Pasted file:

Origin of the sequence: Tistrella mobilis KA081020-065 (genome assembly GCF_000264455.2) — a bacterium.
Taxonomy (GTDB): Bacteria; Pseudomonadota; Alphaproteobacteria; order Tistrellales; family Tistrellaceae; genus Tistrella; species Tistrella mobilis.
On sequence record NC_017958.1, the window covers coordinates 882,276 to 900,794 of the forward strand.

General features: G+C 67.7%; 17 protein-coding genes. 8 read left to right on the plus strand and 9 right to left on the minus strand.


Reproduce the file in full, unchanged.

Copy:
Origin of the sequence: Tistrella mobilis KA081020-065 (genome assembly GCF_000264455.2) — a bacterium.
Taxonomy (GTDB): Bacteria; Pseudomonadota; Alphaproteobacteria; order Tistrellales; family Tistrellaceae; genus Tistrella; species Tistrella mobilis.
On sequence record NC_017958.1, the window covers coordinates 882,276 to 900,794 of the forward strand.

General features: G+C 67.7%; 17 protein-coding genes. 8 read left to right on the plus strand and 9 right to left on the minus strand.